The satellite data is only a surprise to the IPCC supporters, because it completely contradicts their assumptions and narrative. Once again, as it has from the start, the evidence contradicts the consensus assigned to the IPCC hypothesis. Instead of acting in a scientifically appropriate manner and re-examining their science, they misinterpret and mislead through a compliant, politically biased messenger, the mainstream media.

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E.J. Mohr
December 21, 2014 9:53 am

It’s interesting that there seem to be large areas of ocean that exhale CO2. No surprise, but very interesting.

Al McEachran
Reply to  E.J. Mohr
December 21, 2014 10:12 am

Notice also that it is very high over the land masses in the lee of the trade winds. Maybe accelerated outgassing from much warmer and moisture laden air. That it is very low over dry and arid areas and over the equator where winds are low and localized.

Jim Davidson
Reply to  E.J. Mohr
December 21, 2014 11:22 am

It is estimated that 80% of the Earth’s volcanos are on ocean floors, in association with sea bed ridges, where new tectonic plate material is formed, and subduction zones where one tectonic plate dives under another. As with any volcano, these volcanos emit CO2, but into water which is both very cold and under great pressure, so it can hold a LOT of CO2. Decades (? centuries ) later this water comes to the surface, ( see the Atlantic conveyor belt,) where it becomes warmer and under less pressure and so releases CO2. In addition, global temperatures increased by 0.7C over the 20th century. This would cause CO2 to be released by the oceans, and, since the oceans cover 7/10ths of the Earth’s surface to an average depth of 4kms, this would be a LOT of CO2.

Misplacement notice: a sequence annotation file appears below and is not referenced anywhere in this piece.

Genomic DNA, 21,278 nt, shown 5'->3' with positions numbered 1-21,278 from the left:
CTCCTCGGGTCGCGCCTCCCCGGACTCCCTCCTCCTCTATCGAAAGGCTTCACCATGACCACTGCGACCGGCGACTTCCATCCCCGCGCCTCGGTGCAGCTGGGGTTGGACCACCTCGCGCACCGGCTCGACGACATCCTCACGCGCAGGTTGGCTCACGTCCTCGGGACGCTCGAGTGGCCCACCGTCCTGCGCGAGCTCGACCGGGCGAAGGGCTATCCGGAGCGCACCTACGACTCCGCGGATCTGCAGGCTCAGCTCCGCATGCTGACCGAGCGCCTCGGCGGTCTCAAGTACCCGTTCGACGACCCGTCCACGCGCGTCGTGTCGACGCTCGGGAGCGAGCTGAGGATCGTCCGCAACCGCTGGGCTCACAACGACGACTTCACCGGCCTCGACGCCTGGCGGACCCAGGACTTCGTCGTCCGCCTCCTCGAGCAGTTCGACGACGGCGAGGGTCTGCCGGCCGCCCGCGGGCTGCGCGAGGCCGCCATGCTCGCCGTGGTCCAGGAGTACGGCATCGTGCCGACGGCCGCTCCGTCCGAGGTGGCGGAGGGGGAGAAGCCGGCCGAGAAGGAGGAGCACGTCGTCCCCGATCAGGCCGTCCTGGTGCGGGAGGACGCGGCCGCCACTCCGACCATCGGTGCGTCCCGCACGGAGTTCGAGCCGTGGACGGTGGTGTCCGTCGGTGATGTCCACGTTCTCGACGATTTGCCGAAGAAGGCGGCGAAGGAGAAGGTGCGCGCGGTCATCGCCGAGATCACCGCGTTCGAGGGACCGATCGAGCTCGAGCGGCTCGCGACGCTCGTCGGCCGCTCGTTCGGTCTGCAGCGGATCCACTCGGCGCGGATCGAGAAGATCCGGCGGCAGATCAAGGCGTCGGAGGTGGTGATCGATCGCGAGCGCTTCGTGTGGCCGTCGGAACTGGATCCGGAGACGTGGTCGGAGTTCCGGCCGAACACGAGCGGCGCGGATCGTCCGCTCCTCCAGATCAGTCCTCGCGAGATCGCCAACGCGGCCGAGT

Gunga Din
Reply to  Jim Davidson
December 21, 2014 11:59 am

It is estimated that 80% of the Earth’s volcanos are on ocean floors,

That may well be the best guess but a guesstimate is not observation. What is evident (again) is that the actual evidence does not support the CAGW meme that is driving policy. (“Coal trains of death”. “The war on coal”. “Carbon pollution”. etc.)
If Man was on trial for the crime of CAGW the jury’s only possible evidence based verdict would be “Not Guilty”.

Crispin in Waterloo
Reply to  Jim Davidson
December 21, 2014 1:52 pm

Jim Davidson
Good in theory but the CO2 and temperature just don’t line up well. So whether it comes from the oceans (I too think it does) or not doesn’t explain the temperature changes. Human or ocean output still cannot be distinguished from the other natural variations, however induced. Generally the evidence is stacking up more in favour of a water vapour/cloud mediated temperature than a CO2-mediated one. And certainly not methane – not so far anyway.